This more or less proves the article right: When managers or CEOs say that they don’t recognize the negative experience of the employees it means either that:

  • a) the company is organized such that the CEO will never hear about the negative experiences of the employees, or
  • b) the CEO is unwilling to hear about them.

Most likely both, with a) being the results of b)

The danger of metrics, and gamification, is that it insulates you from what is going on because you only receive the data you have chosen to receive. There is no substitute for listening to people.

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Patch Wednesday on hiatus Tue, 18 Aug 2015 12:29:02 +0000

I am putting Patch Wednesday on hiatus. It has been stimulating to write these general arguments (14 total), but I feel that it also kept me from writing more casual posts: why write small, when you can write big? But sometimes small just is good.

So back to free form.

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Tic Tac Toe and Conway’s Game of Life in Javascript Thu, 30 Jul 2015 12:39:39 +0000

For the Half-Real website (10 years ago!) I made two example programs to support the book’s discussions: an implementation of Conway’s Game of Life and a Tic Tac Toe program that plays perfectly by simply going through all possible game states.

Time passes, and I can no longer count on browsers running the Java applets that I originally wrote the programs in. They never ran on tablets and mobile devices either. And I dislike websites with broken applets.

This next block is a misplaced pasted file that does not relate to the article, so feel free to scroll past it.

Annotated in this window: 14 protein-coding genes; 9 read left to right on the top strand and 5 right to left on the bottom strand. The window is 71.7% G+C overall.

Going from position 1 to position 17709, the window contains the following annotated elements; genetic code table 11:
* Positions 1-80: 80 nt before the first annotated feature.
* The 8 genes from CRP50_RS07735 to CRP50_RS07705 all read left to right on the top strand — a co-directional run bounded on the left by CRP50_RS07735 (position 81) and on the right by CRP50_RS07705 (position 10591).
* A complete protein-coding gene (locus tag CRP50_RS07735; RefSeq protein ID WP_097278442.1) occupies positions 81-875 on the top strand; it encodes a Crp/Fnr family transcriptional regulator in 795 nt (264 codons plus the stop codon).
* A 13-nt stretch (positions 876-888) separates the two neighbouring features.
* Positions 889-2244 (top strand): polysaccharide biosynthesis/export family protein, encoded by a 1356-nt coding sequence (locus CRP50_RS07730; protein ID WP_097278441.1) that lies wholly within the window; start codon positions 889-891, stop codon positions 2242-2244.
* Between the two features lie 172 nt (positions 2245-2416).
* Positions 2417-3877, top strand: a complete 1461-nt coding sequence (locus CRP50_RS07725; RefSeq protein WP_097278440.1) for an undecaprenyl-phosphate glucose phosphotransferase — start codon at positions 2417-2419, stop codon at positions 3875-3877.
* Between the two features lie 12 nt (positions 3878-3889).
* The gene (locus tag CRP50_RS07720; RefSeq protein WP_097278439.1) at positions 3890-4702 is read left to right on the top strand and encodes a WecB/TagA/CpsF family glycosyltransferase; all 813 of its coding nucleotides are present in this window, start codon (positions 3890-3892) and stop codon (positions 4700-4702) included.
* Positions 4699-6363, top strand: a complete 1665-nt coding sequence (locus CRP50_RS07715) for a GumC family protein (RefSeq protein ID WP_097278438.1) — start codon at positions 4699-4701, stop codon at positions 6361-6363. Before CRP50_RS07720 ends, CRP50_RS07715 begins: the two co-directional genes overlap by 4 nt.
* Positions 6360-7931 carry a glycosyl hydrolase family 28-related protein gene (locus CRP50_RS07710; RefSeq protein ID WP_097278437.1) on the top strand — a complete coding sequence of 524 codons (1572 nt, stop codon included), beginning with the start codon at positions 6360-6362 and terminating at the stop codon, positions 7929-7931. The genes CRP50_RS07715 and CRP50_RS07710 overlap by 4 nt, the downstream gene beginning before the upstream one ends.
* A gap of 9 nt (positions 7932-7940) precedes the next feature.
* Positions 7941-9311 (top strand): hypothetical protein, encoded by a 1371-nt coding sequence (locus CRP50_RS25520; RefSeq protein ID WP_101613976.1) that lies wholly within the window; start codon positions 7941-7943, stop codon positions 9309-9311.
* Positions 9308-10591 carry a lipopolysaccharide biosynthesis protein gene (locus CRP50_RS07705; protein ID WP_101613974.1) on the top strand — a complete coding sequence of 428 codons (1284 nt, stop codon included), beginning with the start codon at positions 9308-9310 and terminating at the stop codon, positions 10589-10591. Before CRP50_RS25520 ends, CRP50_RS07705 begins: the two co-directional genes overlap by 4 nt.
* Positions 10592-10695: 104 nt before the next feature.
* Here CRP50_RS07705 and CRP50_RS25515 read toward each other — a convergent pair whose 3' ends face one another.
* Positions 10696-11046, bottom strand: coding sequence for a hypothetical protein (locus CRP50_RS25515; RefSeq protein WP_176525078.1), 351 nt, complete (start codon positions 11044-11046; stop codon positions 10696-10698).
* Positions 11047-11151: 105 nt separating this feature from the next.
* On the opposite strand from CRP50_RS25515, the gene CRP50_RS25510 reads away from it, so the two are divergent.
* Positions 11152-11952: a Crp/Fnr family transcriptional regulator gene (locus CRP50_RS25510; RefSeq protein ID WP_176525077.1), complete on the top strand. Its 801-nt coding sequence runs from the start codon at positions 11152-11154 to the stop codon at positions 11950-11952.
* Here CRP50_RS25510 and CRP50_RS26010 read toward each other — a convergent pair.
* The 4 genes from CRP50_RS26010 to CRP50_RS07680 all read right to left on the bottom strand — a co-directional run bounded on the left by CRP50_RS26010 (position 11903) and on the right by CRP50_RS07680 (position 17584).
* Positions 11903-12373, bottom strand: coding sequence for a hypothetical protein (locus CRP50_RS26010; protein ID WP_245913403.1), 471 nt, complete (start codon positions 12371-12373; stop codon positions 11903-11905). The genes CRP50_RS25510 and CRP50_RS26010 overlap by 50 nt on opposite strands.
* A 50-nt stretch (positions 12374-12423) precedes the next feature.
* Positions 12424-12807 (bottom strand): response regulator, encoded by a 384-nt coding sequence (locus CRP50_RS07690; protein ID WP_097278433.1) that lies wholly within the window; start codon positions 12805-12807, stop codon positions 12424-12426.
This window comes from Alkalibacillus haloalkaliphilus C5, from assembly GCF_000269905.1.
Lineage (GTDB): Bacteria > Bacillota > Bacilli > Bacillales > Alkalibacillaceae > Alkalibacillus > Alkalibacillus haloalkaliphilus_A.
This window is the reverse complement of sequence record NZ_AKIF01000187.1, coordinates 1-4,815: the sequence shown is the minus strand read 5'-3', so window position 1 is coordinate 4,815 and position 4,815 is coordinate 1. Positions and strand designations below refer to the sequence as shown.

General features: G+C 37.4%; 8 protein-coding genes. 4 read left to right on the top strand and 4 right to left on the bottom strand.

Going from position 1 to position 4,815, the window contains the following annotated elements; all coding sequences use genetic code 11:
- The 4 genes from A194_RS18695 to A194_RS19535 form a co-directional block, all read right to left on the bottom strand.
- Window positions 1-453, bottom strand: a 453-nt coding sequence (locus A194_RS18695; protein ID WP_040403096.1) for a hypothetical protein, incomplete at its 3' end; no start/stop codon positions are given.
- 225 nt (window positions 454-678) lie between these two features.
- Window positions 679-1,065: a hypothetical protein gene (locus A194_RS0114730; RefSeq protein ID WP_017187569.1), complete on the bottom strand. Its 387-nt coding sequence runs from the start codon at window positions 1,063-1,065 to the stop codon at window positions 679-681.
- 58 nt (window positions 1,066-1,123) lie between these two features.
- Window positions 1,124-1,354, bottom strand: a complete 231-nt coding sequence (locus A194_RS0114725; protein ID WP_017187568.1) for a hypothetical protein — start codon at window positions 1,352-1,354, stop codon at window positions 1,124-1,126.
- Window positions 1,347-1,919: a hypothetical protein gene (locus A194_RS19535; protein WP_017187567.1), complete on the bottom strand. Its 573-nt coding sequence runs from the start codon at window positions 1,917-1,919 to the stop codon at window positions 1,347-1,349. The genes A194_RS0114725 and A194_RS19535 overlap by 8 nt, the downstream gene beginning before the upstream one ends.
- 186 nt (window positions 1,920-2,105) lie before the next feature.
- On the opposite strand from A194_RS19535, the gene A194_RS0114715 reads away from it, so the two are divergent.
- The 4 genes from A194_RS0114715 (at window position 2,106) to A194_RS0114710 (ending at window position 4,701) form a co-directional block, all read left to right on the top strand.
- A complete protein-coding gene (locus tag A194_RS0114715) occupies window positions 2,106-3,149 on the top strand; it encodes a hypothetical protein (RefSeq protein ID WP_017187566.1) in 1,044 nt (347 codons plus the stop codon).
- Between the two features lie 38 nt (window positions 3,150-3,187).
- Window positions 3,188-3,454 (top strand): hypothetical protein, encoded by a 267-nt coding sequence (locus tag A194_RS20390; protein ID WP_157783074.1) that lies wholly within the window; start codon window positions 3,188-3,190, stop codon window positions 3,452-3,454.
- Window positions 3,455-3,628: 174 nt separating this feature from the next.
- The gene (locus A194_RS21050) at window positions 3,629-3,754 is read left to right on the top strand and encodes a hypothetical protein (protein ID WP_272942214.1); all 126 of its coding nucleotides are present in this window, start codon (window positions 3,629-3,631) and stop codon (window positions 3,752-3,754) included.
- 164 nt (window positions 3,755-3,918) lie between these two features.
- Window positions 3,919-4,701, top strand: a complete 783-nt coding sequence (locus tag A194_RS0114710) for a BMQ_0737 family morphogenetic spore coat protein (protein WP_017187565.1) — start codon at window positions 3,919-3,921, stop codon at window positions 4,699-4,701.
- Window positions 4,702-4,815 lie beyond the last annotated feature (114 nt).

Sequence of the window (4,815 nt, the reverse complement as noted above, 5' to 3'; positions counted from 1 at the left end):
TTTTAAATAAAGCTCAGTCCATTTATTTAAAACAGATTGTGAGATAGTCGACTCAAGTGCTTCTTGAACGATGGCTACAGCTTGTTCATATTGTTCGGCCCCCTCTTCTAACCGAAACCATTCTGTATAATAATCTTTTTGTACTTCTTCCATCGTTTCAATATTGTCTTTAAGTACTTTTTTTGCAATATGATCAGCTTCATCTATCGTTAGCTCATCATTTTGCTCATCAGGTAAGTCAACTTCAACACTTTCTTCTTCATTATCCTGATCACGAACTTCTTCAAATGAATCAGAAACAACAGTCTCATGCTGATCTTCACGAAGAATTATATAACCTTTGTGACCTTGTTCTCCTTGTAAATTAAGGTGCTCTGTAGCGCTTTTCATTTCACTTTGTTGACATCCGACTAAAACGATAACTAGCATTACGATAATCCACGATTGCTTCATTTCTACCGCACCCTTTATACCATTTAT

So I have rewritten them to work in JavaScript. They feel like they always did, except they launch faster – and run on mobile phones and tablet:

PS. Tech notes: I did this using GWT, which compiles Java code to JavaScript. The good news is that GWT really works and consistently converts all Java logic to JavaScript. The more complicated issues concern (as we may expect) that all UI calls are different, and especially that Java is Thread-based, but JavaScript is callback-based, so any program flow that relies on threads (as in my case) has to completely reworked.

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Why is Candy Crush addictive? Wed, 17 Jun 2015 08:40:49 +0000

I have a few quips about that question in this Popular Science article.

The point I was trying to make was that a game like Candy Crush both:

a) has a set of inherent design features that concern how easy it is to learn, time pressure etc..

b) is also a cultural moment, meaning that it is popular in part because being popular makes the game spread to new players. I.e. it’s popularity cannot be predicted solely from the basis of the design.

Hence “Why is Candy Crush so popular” cannot be answered exclusively as a design question, but the design is still important.